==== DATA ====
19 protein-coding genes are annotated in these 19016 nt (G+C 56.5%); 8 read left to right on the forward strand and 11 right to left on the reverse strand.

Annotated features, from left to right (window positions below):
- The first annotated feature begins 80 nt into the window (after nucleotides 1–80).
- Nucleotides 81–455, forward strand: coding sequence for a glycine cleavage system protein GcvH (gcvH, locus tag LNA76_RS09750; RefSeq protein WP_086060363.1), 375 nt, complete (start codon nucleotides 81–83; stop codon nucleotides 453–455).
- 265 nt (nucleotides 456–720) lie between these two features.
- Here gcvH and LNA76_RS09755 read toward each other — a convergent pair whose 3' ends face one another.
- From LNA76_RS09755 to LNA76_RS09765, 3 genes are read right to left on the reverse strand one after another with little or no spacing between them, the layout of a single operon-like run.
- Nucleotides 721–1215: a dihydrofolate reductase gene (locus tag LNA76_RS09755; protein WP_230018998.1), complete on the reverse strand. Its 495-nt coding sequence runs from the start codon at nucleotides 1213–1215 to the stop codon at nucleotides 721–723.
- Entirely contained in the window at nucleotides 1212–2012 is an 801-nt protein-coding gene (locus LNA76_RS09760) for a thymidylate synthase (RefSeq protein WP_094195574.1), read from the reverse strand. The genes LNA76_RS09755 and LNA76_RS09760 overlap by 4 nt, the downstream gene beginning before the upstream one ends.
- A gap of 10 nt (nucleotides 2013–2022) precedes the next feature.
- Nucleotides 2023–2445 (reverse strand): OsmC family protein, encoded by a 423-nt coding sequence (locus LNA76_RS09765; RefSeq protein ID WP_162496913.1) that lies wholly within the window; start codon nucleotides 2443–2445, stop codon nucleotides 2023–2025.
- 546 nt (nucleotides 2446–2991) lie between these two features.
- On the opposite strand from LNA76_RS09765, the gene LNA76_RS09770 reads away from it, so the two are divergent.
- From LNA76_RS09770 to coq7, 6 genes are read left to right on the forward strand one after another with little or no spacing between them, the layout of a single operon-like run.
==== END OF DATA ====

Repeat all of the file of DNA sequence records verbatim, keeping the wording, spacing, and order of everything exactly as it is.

19 protein-coding genes are annotated in these 19016 nt (G+C 56.5%); 8 read left to right on the forward strand and 11 right to left on the reverse strand.

Annotated features, from left to right (window positions below):
- The first annotated feature begins 80 nt into the window (after nucleotides 1–80).
- Nucleotides 81–455, forward strand: coding sequence for a glycine cleavage system protein GcvH (gcvH, locus tag LNA76_RS09750; RefSeq protein WP_086060363.1), 375 nt, complete (start codon nucleotides 81–83; stop codon nucleotides 453–455).
- 265 nt (nucleotides 456–720) lie between these two features.
- Here gcvH and LNA76_RS09755 read toward each other — a convergent pair whose 3' ends face one another.
- From LNA76_RS09755 to LNA76_RS09765, 3 genes are read right to left on the reverse strand one after another with little or no spacing between them, the layout of a single operon-like run.
- Nucleotides 721–1215: a dihydrofolate reductase gene (locus tag LNA76_RS09755; protein WP_230018998.1), complete on the reverse strand. Its 495-nt coding sequence runs from the start codon at nucleotides 1213–1215 to the stop codon at nucleotides 721–723.
- Entirely contained in the window at nucleotides 1212–2012 is an 801-nt protein-coding gene (locus LNA76_RS09760) for a thymidylate synthase (RefSeq protein WP_094195574.1), read from the reverse strand. The genes LNA76_RS09755 and LNA76_RS09760 overlap by 4 nt, the downstream gene beginning before the upstream one ends.
- A gap of 10 nt (nucleotides 2013–2022) precedes the next feature.
- Nucleotides 2023–2445 (reverse strand): OsmC family protein, encoded by a 423-nt coding sequence (locus LNA76_RS09765; RefSeq protein ID WP_162496913.1) that lies wholly within the window; start codon nucleotides 2443–2445, stop codon nucleotides 2023–2025.
- 546 nt (nucleotides 2446–2991) lie between these two features.
- On the opposite strand from LNA76_RS09765, the gene LNA76_RS09770 reads away from it, so the two are divergent.
- From LNA76_RS09770 to coq7, 6 genes are read left to right on the forward strand one after another with little or no spacing between them, the layout of a single operon-like run.